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Points to Ponder: The Terrible Two's and You

Points to Ponder
The Terrible Two's and You

I became especially aware of that Fruit of the Spirit called "patience" (stated more graphically in old translations, "long suffering") when my daughter was two years old. Go ahead and chuckle, but I'm not going with this where you may think.
Most people are aware of the "terrible two's"--the tantrums, the whining, the child's insistence that the world revolves around him/her, etc. Someone told me that ages three and four are worse. She was right.
But anyway, when Elizabeth was two and doing her lung exercises when her mother and I were not following her orders, I was becoming annoyed. That other "fruit of the Spirit", self-control, had to kick in a bushel or two to balance out the withering fruit of patience.
It occurred to me then that as a pastor I had become accustomed to 50-year-old folks acting like two-year-olds; but I could not tolerate so well the two-year-olds who act like two-year-olds. I can not count the number of times I have seen grown men and women, who have been active church members longer than I have been alive, adopt the attitude of "UMPF! I'll just take my toys and go home." It is very sad in the church of Jesus Christ when elders, whom the children are called to respect and emulate, behave like the children (or the children's children).
When Nehemiah went back to Jerusalem to organize his people and rebuild the walls of the city he finished it in 52 days. It was his call from God. He and the people followed through despite hostile opposition. Families were assigned sections of the wall, and with a weapon in one hand and building tools in the other, they worked as a team on restoring the city which God called His own.
However, despite the call of God, the prayerful obedience of Nehemiah, and the team spirit of most of the people, there were those who had an attitude.
"...the Tekoites made repairs; but their nobles (elders, leaders) did not put their shoulders to the work of their Lord." (Neh. 3:5 NKJV)
Other elders and leaders, even the priests and their families joined the work. If you read this fascinating book of the Bible, you see that this one group of leading elders stands out, for all of history, as the group who did not do their part in the "work of their Lord."
I reflected on this passage as I thought of the rumblings that often occur during times of change. Some of most experienced and respected people will boycott out Sunday School and/or worship because certain changes were not to their liking. The above statement applies to every ministry I have worked with since seminary days, so I'm not targeting anyone specifically.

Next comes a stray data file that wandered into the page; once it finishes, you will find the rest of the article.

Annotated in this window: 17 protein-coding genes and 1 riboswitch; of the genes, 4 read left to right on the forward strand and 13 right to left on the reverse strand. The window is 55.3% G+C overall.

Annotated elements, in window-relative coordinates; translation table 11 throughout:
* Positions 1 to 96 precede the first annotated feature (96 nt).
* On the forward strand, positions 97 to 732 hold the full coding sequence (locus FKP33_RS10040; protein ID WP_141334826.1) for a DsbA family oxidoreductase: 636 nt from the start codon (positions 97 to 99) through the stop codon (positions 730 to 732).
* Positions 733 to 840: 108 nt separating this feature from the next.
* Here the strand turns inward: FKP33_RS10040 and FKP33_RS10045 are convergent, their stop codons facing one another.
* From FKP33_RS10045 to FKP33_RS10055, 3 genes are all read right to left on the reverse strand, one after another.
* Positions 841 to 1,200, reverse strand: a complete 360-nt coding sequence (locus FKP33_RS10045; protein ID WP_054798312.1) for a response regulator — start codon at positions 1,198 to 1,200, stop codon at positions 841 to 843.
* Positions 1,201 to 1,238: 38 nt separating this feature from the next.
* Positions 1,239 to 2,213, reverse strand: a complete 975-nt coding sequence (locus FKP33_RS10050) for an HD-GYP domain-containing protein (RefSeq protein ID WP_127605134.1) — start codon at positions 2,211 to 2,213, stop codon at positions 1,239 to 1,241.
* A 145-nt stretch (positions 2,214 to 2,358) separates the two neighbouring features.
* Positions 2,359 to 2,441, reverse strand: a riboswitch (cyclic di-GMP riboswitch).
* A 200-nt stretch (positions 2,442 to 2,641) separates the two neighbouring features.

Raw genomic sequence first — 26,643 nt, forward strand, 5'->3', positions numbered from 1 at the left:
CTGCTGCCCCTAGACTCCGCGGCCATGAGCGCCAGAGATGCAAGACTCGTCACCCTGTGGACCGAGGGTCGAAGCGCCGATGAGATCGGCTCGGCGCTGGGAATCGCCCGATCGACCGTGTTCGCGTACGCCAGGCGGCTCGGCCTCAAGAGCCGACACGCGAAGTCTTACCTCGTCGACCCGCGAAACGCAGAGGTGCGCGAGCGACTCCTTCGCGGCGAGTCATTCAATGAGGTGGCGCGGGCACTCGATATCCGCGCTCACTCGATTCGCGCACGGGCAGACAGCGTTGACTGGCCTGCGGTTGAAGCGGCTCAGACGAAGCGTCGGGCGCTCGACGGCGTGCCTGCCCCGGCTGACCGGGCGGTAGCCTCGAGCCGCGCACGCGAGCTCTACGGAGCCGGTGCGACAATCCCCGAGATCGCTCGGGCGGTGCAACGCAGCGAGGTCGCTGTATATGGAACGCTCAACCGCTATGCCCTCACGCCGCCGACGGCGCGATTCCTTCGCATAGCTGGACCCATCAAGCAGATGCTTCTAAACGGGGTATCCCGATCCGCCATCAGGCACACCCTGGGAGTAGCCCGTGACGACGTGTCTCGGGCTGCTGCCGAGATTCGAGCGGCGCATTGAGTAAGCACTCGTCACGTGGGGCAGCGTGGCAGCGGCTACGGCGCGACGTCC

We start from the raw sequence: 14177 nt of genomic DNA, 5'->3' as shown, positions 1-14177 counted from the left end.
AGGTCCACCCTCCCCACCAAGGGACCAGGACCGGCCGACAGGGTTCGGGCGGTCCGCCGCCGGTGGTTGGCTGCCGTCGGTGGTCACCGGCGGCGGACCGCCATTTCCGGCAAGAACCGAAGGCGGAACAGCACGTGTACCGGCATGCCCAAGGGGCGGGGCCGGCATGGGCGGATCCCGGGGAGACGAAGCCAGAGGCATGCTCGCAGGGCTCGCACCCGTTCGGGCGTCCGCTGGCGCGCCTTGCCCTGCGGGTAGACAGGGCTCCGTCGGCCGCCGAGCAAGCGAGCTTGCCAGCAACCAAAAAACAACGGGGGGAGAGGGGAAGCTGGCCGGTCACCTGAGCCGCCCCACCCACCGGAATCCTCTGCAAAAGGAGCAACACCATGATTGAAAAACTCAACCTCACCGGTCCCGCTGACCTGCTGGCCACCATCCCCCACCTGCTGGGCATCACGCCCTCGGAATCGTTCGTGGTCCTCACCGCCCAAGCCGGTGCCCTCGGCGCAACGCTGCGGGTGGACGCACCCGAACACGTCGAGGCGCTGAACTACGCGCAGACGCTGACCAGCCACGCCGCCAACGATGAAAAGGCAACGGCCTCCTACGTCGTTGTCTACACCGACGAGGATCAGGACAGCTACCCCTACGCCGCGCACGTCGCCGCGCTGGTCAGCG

It is human nature, (especially when we are "the veterans who have been around for awhile"), to think that if the leader does not follow my way, he/she's not leading the right way.
This is the greatest disease of human nature; it is called pride. Like malaria it stays with you all of your life and occasionally flares up to attack.
I recall this "terrible two's" attitude in my self when I was active in planning the bicycle route for the MS-150 (a fundraiser for the Multiple Sclerosis Society). Because I had done this work for years, I was a veteran. But when new leadership came in with new ideas and other valuable expertise, I felt my resistance from within begin to rise. It was "my route". When I sensed this attitude beginning to flow from my mind and into my behavior, I pulled back and allowed others to take over route planning. In recent years I have helped mark the route, but I have no involvement in its creation. It was a valuable lesson in the sneaky destructiveness of pride.
Many a church--as well many other organizations--have suffered the divisive effect of the "terrible two's". When the good we do becomes a god we serve, it is best to pull back, go to your knees, and repent. It is sneaky. It is subtle. Often it begins as a good thing, done well, by good folks. Sure, every two-year-old looks cute and innocent at some hour of the day (usually during naptime); but provoke the innate pride within them and a monster suddenly arises.
Take a look at yourself. Have you become territorial? Are you allowing God's Spirit to lead as He wills through everyone involved, or do you insist on determining how it ought to be? Imagine those "nobles" in Nehemiah's day. They lost sight of the greater vision of God because they were so focused on self, on image, and on status.
How about you? Who's really in charge where you are?

This column can be found on the web at: and is downloaded for your reading pleasure. Pastor Whitmore is not affiliated with Picket News, nor does he submit any material directly to our publication. We regularly reprint interesting articles found at his public domain Web site and encourage all readers to visit this site to enjoy similar material.

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